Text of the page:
When she finally arrives, she meets her menacing Uncle Joss (Sean Harris) and also his enigmatic and handsome younger brother, Jem (Matthew McNulty), whom she finds attractive, despite her best efforts otherwise.
It's not long before she realizes things are not quite right at Jamaica Inn. For one, no one ever stays there, but the tavern is full each night with raucous and rough men. She's also seen and heard things that she shouldn't have and suspects her uncle is involved with smuggling, something she loathes having lost her father to murderous smugglers when she was young. She finds some solace at the local church where Mr. Davey (Ben Daniels) serves as the vicar and his sister, Hannah (Shirley Henderson, The Crimson Petal and the White, the Harry Potter series), helps in the church, but something is a bit off with these two as well.
Soon, Mary finds herself more involved than she could ever have imagined and she must play a dangerous game if she is to survive. Who can she trust and who is truly pulling the strings behind Joss' elaborate operation? Discovering the truth may cost her dearly.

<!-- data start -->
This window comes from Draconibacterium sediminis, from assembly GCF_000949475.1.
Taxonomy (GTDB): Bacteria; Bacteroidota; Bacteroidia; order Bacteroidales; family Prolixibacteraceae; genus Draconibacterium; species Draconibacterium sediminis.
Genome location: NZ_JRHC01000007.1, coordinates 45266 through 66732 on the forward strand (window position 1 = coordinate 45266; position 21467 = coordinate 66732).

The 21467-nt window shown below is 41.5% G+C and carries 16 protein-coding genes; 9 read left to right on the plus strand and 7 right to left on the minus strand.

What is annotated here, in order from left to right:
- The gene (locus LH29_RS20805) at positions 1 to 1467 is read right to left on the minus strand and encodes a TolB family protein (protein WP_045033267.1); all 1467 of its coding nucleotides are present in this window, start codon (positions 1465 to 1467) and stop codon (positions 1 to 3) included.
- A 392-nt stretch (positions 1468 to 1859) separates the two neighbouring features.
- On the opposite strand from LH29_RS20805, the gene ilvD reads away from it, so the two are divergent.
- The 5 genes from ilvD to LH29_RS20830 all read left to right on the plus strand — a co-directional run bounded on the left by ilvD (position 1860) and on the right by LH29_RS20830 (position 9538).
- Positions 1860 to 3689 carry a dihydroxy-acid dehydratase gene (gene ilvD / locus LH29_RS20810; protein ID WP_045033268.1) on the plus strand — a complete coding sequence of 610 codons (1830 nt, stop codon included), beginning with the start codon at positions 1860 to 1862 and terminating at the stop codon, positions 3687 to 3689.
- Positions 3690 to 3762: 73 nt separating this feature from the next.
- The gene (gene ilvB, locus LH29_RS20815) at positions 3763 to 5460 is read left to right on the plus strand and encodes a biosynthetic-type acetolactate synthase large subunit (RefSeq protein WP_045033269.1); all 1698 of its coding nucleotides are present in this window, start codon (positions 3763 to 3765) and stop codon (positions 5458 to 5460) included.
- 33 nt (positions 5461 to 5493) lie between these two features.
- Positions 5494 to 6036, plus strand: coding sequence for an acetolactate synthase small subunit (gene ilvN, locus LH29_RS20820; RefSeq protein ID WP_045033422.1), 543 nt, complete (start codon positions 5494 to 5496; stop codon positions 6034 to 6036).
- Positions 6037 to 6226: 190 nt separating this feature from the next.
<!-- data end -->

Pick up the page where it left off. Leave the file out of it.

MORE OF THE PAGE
While Jamaica Inn is billed as a thriller and there are some tense moments, I found it to be more of a Gothic drama than anything else. The acting is quite good, but the story itself is quiet and slow. While Mary is always under the threat of Uncle Joss, she also finds herself being inexplicably drawn to Jem, even though he seems to toy with her heart. All of the cast play their parts quite well, but the story just won't be for everyone. As far as special features go, there is a photo gallery, some behind-the-scenes footage (which is exactly that, raw footage only), and some cast and crew interviews. They are nothing compelling, but are there for fans of the book or those who want more info.
Overall, I can only recommend Jamaica Inn to those who either really loved the book or are looking for a dark and brooding period drama.